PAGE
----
21.11.2005
Sovereignty vs Democracy?
№4 2005 October/December
Vladimir Ryzhkov

Vladimir Ryzhkov is Co-Chairman of the RPR-Parnas party and is a former State Duma Deputy representing the Altai Territory.


 

The issue of Russia’s
sovereignty has recently come into the foreground of the country’s
national politics. This is a surprising development, which requires
explanation and analysis. The Russian leadership, despite its
earlier pronouncement that it had considerably strengthened

Russia and its international positions over the last few years,
as well as averted the threat of the country’s disintegration and
international isolation, nevertheless introduced the sovereignty
issue.

 

Another
factor making this move surprising is that
Russia’s
major political forces, including those from the political
opposition, have never doubted the sovereignty of the

Russian Federation – nor has any entity abroad. Thus, why the
sudden fears concerning the future of
Russia’s
sovereignty? Alternatively, does it all mean something entirely
different?

 

The first
time the Russian president spoke about external threats to

Russia’s integrity and independence arose when terrorists
seized a secondary school in Beslan in September 2004. In his
address to the nation, the head of state mentioned several powerful
external forces that were seeking to weaken and even
dismember
Russia. Although he did
not name those forces, his emphasis on the possibility of an
external threat was very strong.

 

Russian
sovereignty became an even more acute issue following Victor
Yushchenko’s victory in
Ukraine’s presidential
elections. Many official commentators and those close to the
Kremlin explained the defeat of Moscow-supported Victor Yanukovich
by external (that is, Western) interference, and called for
preventing such developments in
Russia. The head
of
Russia’s Federal Security Service (FSB), Nikolai
Patrushev, addressed the State Duma, warning the legislature about
the situation and naming international organizations and
foundations, which he said, organize ‘colored’ revolutions. The
Kremlin interpreted the developments in Georgia and

Kyrgyzstan in the same manner.

 

In his
April 25, 2005 address to the Federal Assembly, Vladimir Putin
stated that the sovereignty issue was brought to life by active
discussions about “freedom and democracy” in Russian society and
abroad. The president described the discussions as simulated,
adding that they exaggerated the difficulties faced by the
democratic processes in contemporary
Russia. At the same
time, he said
Russia
has a right to establish the pace and
form of its move toward democracy. The address contained a hidden
reaction to the developments in
Ukraine. The president
said: “Democratic procedures should not develop at the cost of law
and order, at the cost of stability, achieved with so much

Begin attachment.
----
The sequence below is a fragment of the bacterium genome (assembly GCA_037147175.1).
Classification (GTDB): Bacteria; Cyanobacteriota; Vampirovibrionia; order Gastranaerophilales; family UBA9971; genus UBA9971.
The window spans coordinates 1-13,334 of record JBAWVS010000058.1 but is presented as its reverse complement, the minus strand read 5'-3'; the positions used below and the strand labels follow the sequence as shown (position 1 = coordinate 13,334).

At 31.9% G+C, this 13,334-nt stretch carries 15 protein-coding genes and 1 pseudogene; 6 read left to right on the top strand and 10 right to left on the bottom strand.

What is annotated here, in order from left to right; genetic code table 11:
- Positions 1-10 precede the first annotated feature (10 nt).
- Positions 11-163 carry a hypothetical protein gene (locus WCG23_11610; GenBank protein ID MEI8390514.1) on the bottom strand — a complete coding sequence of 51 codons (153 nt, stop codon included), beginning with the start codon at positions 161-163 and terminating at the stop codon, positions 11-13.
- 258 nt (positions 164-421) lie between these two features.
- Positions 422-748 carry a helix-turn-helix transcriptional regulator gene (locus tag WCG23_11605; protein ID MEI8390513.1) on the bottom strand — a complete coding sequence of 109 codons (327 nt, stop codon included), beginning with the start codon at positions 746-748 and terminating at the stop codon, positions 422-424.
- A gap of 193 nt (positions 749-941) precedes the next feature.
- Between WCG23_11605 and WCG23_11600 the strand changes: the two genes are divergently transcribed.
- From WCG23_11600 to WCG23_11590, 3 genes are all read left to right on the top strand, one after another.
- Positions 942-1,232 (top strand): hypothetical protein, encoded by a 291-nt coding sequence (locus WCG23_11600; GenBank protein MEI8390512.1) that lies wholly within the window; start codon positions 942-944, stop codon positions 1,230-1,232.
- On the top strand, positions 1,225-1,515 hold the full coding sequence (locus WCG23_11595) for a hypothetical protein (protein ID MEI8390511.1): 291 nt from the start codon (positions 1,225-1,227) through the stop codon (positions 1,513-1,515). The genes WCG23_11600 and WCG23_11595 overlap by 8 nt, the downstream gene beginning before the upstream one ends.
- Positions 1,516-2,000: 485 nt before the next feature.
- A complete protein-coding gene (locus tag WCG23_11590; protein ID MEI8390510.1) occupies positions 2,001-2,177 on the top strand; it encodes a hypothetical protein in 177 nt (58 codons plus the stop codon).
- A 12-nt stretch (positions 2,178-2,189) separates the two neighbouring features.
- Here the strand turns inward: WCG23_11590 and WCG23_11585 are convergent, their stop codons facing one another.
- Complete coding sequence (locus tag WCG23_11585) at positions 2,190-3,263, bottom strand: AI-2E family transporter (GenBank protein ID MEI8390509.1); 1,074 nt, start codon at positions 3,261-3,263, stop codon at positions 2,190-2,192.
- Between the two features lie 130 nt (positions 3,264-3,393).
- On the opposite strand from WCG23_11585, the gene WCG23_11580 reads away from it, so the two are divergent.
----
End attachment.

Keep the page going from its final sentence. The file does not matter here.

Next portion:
difficulty, or the consistent implementation of the chosen economic
line. Here is the independent nature of the democratic path we have
chosen. And this is why we will keep moving forward, taking into
account our own internal circumstances and certainly relying on the
law, on constitutional guarantees.”

 

According
to the president, “
Russia will decide itself
how it can implement the principles of freedom and democracy,
taking into account its historical, geopolitical and other
specificities. As a sovereign state,
Russia can and will
independently establish for itself the timeframe and conditions for
moving along this path.” The head of state warned all political
forces against resorting to “unlawful methods.” The president said,
“The state will react to them in a lawful and tough
way.”

 

The chief
of the presidential staff, Dmitry Medvedev, said in an interview
with Expert magazine in April 2005 that the main and only task of
the Russian state and the political elite is “the preservation of
effective statehood within the existing borders.” He described “the
destabilization of public life, caused by acts of terror and gross
economic mistakes, taking place amidst an all-out struggle between
the elites” as the primary threat to
Russia. Several
months later, he went even further, suggesting that the threat to
the state’s stability might result from general elections.
Simultaneously,
Russia’s leadership began
to make a connection between the preservation of state sovereignty
and the preservation of state control; this includes

Russia’s control over the major industries – from extraction
and pipelines to communications and banks.

 

In a
recent speech, one of the Kremlin’s main ideologists, Vladislav
Surkov, elaborated on a new concept for state power – the concept
of “sovereign democracy.” Here are its main elements.

 

The
globalization processes have made the concept of national (state)
sovereignty partially outdated. Yet, nation-states continue to play
a very important role, for example, in preserving national cultures
or combating terrorism. The “national elite” must lead the state
(as opposed to the “offshore aristocracy” which actually runs the
country from abroad). Domestic capital or the state must dominate